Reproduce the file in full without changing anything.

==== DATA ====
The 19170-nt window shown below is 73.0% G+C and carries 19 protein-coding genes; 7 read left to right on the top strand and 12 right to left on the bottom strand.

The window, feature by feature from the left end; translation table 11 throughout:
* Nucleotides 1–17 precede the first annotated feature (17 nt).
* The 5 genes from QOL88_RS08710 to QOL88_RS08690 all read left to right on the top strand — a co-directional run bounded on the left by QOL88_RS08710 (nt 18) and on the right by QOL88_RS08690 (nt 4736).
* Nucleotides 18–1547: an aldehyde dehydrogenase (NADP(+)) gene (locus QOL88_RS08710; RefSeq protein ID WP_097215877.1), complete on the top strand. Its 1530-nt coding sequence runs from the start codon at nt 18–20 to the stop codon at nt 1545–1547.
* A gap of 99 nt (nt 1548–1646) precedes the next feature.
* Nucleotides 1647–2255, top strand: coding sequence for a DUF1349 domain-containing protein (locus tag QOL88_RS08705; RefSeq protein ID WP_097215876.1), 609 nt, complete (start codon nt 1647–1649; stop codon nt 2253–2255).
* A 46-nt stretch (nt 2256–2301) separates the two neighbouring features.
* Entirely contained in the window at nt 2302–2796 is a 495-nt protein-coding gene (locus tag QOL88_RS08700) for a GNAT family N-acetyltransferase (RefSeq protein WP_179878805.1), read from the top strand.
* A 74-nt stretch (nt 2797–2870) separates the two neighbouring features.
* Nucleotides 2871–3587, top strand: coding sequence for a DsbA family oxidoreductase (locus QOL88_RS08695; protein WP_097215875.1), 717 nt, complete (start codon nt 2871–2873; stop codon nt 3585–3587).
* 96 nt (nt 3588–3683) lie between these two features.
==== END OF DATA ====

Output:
The 19170-nt window shown below is 73.0% G+C and carries 19 protein-coding genes; 7 read left to right on the top strand and 12 right to left on the bottom strand.

The window, feature by feature from the left end; translation table 11 throughout:
* Nucleotides 1–17 precede the first annotated feature (17 nt).
* The 5 genes from QOL88_RS08710 to QOL88_RS08690 all read left to right on the top strand — a co-directional run bounded on the left by QOL88_RS08710 (nt 18) and on the right by QOL88_RS08690 (nt 4736).
* Nucleotides 18–1547: an aldehyde dehydrogenase (NADP(+)) gene (locus QOL88_RS08710; RefSeq protein ID WP_097215877.1), complete on the top strand. Its 1530-nt coding sequence runs from the start codon at nt 18–20 to the stop codon at nt 1545–1547.
* A gap of 99 nt (nt 1548–1646) precedes the next feature.
* Nucleotides 1647–2255, top strand: coding sequence for a DUF1349 domain-containing protein (locus tag QOL88_RS08705; RefSeq protein ID WP_097215876.1), 609 nt, complete (start codon nt 1647–1649; stop codon nt 2253–2255).
* A 46-nt stretch (nt 2256–2301) separates the two neighbouring features.
* Entirely contained in the window at nt 2302–2796 is a 495-nt protein-coding gene (locus tag QOL88_RS08700) for a GNAT family N-acetyltransferase (RefSeq protein WP_179878805.1), read from the top strand.
* A 74-nt stretch (nt 2797–2870) separates the two neighbouring features.
* Nucleotides 2871–3587, top strand: coding sequence for a DsbA family oxidoreductase (locus QOL88_RS08695; protein WP_097215875.1), 717 nt, complete (start codon nt 2871–2873; stop codon nt 3585–3587).
* 96 nt (nt 3588–3683) lie between these two features.